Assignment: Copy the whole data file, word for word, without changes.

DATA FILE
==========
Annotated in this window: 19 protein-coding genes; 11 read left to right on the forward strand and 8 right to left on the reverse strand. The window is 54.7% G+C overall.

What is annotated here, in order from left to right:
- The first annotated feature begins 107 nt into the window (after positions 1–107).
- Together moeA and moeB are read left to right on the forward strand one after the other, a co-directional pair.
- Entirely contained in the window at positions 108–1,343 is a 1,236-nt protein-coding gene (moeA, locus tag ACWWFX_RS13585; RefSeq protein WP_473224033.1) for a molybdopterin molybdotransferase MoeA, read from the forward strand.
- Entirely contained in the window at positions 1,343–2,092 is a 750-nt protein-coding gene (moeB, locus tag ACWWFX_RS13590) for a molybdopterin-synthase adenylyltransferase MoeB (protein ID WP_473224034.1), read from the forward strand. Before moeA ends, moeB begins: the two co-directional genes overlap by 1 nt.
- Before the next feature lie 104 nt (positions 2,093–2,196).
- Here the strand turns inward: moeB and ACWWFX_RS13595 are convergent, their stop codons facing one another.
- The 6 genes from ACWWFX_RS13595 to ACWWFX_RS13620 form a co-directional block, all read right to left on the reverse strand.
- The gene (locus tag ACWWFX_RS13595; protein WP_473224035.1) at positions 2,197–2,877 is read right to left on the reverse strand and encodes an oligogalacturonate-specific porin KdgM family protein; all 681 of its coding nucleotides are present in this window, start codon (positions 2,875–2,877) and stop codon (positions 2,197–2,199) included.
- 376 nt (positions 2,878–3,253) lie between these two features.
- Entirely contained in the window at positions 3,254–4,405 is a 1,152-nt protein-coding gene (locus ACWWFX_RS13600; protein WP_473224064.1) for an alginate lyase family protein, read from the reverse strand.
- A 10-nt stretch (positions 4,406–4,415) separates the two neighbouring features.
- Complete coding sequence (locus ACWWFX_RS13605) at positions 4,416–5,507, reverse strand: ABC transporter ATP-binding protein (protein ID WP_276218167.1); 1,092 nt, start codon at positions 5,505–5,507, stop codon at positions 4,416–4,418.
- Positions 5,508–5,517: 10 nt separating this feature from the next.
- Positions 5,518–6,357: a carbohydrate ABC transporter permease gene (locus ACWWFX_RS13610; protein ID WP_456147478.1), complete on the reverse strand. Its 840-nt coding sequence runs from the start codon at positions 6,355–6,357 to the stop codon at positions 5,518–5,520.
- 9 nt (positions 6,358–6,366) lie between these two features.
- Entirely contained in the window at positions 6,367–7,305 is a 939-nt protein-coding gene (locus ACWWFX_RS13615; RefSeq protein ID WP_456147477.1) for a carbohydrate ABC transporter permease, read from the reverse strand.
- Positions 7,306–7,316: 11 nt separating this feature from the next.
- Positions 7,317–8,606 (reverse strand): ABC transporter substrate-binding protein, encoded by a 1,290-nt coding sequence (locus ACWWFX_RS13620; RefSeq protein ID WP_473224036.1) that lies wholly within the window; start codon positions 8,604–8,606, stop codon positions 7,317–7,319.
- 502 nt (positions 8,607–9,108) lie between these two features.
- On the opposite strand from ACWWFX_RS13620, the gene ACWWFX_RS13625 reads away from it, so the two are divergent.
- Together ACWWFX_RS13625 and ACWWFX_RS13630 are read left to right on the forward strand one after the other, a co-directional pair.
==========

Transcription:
Annotated in this window: 19 protein-coding genes; 11 read left to right on the forward strand and 8 right to left on the reverse strand. The window is 54.7% G+C overall.

What is annotated here, in order from left to right:
- The first annotated feature begins 107 nt into the window (after positions 1–107).
- Together moeA and moeB are read left to right on the forward strand one after the other, a co-directional pair.
- Entirely contained in the window at positions 108–1,343 is a 1,236-nt protein-coding gene (moeA, locus tag ACWWFX_RS13585; RefSeq protein WP_473224033.1) for a molybdopterin molybdotransferase MoeA, read from the forward strand.
- Entirely contained in the window at positions 1,343–2,092 is a 750-nt protein-coding gene (moeB, locus tag ACWWFX_RS13590) for a molybdopterin-synthase adenylyltransferase MoeB (protein ID WP_473224034.1), read from the forward strand. Before moeA ends, moeB begins: the two co-directional genes overlap by 1 nt.
- Before the next feature lie 104 nt (positions 2,093–2,196).
- Here the strand turns inward: moeB and ACWWFX_RS13595 are convergent, their stop codons facing one another.
- The 6 genes from ACWWFX_RS13595 to ACWWFX_RS13620 form a co-directional block, all read right to left on the reverse strand.
- The gene (locus tag ACWWFX_RS13595; protein WP_473224035.1) at positions 2,197–2,877 is read right to left on the reverse strand and encodes an oligogalacturonate-specific porin KdgM family protein; all 681 of its coding nucleotides are present in this window, start codon (positions 2,875–2,877) and stop codon (positions 2,197–2,199) included.
- 376 nt (positions 2,878–3,253) lie between these two features.
- Entirely contained in the window at positions 3,254–4,405 is a 1,152-nt protein-coding gene (locus ACWWFX_RS13600; protein WP_473224064.1) for an alginate lyase family protein, read from the reverse strand.
- A 10-nt stretch (positions 4,406–4,415) separates the two neighbouring features.
- Complete coding sequence (locus ACWWFX_RS13605) at positions 4,416–5,507, reverse strand: ABC transporter ATP-binding protein (protein ID WP_276218167.1); 1,092 nt, start codon at positions 5,505–5,507, stop codon at positions 4,416–4,418.
- Positions 5,508–5,517: 10 nt separating this feature from the next.
- Positions 5,518–6,357: a carbohydrate ABC transporter permease gene (locus ACWWFX_RS13610; protein ID WP_456147478.1), complete on the reverse strand. Its 840-nt coding sequence runs from the start codon at positions 6,355–6,357 to the stop codon at positions 5,518–5,520.
- 9 nt (positions 6,358–6,366) lie between these two features.
- Entirely contained in the window at positions 6,367–7,305 is a 939-nt protein-coding gene (locus ACWWFX_RS13615; RefSeq protein ID WP_456147477.1) for a carbohydrate ABC transporter permease, read from the reverse strand.
- Positions 7,306–7,316: 11 nt separating this feature from the next.
- Positions 7,317–8,606 (reverse strand): ABC transporter substrate-binding protein, encoded by a 1,290-nt coding sequence (locus ACWWFX_RS13620; RefSeq protein ID WP_473224036.1) that lies wholly within the window; start codon positions 8,604–8,606, stop codon positions 7,317–7,319.
- 502 nt (positions 8,607–9,108) lie between these two features.
- On the opposite strand from ACWWFX_RS13620, the gene ACWWFX_RS13625 reads away from it, so the two are divergent.
- Together ACWWFX_RS13625 and ACWWFX_RS13630 are read left to right on the forward strand one after the other, a co-directional pair.